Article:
Researcher says high blood pressure is not only about the renin-angiotensin-aldosterone system.
Hypertension researchers and clinicians traditionally focus on suppressing the renin-angiotensin-aldosterone system that prompts the body to retain salt and thereby raises blood pressure. However, they shouldn’t ignore the powerful endothelin system, which helps the body eliminate salt, says Dr. David Pollock, Chief of the Section of Experimental Medicine at the Medical College of Georgia at Georgia Regents University.
Pollock explains that the first system is important as a protective mechanism that makes sure the body has enough sodium to keep blood pressure at sufficient levels to sustain life. When blood volume is low the kidneys secrete renin to make the hormone angiotensin. Angiotensin in turn drives blood pressure up by promoting sodium retention and by stimulating the release of aldosterone, a hormone that prompts the kidneys to reabsorb sodium rather than eliminate it in the urine.
However, Pollock gives three reasons why enhancing sodium excretion through the endothelin system might be a better approach. Firstly, most Americans already turn down the renin-angiotensin-aldosterone system by eating too much salt. Secondly, and the system is “somehow dysregulated in some hypertensive patients who take ACE inhibitors or angiotensin receptor blockers to turn it down.” Thirdly, enhancing sodium excretion is particularly relevant for patients not responding to existing therapies that suppress the renin-angiotensin-aldosterone system.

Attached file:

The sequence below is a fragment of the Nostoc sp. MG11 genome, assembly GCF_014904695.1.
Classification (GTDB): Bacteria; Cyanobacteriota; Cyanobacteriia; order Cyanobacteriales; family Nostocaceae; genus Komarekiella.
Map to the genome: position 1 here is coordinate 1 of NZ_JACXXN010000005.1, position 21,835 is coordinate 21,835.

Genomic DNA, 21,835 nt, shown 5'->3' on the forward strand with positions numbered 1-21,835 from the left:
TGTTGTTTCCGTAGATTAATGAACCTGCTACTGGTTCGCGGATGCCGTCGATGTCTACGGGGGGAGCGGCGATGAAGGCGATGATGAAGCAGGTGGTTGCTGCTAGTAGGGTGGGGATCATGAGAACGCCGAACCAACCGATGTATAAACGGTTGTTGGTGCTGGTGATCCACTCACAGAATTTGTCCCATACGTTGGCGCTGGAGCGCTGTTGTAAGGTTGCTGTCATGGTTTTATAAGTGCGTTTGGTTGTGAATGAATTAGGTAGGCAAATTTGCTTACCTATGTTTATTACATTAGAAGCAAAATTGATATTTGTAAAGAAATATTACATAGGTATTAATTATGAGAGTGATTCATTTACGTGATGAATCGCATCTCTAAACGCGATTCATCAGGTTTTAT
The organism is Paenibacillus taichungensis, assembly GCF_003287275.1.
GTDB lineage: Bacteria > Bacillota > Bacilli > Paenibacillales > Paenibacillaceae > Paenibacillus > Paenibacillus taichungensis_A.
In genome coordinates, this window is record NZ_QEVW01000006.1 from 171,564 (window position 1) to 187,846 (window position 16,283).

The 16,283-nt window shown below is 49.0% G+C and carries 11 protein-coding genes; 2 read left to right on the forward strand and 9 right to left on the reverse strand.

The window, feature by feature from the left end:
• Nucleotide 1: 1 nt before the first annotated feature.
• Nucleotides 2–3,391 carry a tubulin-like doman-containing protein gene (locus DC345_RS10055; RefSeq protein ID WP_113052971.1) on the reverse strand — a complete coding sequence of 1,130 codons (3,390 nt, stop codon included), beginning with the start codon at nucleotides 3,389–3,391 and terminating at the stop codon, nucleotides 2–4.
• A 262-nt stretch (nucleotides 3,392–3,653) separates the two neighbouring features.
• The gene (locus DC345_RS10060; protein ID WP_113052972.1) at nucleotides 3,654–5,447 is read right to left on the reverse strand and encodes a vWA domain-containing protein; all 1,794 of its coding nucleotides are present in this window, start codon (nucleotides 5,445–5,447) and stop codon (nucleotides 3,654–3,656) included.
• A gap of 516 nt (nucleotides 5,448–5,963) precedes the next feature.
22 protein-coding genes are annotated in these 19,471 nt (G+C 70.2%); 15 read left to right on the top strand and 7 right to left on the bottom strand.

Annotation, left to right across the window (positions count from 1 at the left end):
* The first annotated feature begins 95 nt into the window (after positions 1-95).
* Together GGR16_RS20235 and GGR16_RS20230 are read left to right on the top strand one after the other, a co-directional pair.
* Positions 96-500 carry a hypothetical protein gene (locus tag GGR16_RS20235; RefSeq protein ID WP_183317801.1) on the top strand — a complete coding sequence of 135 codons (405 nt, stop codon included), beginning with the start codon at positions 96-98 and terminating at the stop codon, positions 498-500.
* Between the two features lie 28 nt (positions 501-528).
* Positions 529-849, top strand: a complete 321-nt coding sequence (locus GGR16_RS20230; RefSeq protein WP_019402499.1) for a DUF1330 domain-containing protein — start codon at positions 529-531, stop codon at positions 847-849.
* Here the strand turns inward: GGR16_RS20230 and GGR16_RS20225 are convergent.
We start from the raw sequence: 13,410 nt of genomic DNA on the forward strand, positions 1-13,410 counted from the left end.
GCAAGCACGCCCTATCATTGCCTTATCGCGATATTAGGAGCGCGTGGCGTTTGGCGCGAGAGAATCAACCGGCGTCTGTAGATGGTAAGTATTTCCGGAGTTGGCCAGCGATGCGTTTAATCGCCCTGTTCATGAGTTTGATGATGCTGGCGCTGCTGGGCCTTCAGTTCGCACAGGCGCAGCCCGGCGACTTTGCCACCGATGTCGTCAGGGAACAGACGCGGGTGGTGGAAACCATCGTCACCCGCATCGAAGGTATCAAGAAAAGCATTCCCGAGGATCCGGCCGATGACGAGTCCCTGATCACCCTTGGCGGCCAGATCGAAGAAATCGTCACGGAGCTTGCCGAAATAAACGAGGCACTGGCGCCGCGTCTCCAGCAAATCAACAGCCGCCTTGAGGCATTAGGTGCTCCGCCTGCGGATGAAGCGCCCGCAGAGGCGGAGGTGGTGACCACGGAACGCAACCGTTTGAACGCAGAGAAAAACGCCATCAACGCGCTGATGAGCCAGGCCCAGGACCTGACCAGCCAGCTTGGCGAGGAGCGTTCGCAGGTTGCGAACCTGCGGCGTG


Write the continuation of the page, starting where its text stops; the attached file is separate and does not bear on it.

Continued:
To support his argument, Pollock says that when an animal on a high-salt diet is given a drug to block endothelin’s B receptor, blood pressure goes up 50 points and blocking angiotensin receptors won’t produce nearly such dramatic results. He believes that “problems with the endothelin system – possibly resulting from a developmental defect or high-salt exposure early in life – may help explain why some folks who eat a high-sodium diet get high blood pressure and others don’t. But this leads to one of the weak points of endothelin and probably part of the reason it’s not been top of mind for hypertension researchers,” he said.
Endothelin was labeled the most potent vasoconstrictor ever described when it was first purified in the late 1980s. Pollock’s studies have shown that the kidney’s endothelin B receptor plays a critical role in eliminating both acute and chronic salt loads by activating nitric oxide, a potent dilator of blood vessels, in the kidneys. The kidneys make more endothelin than any place in the body.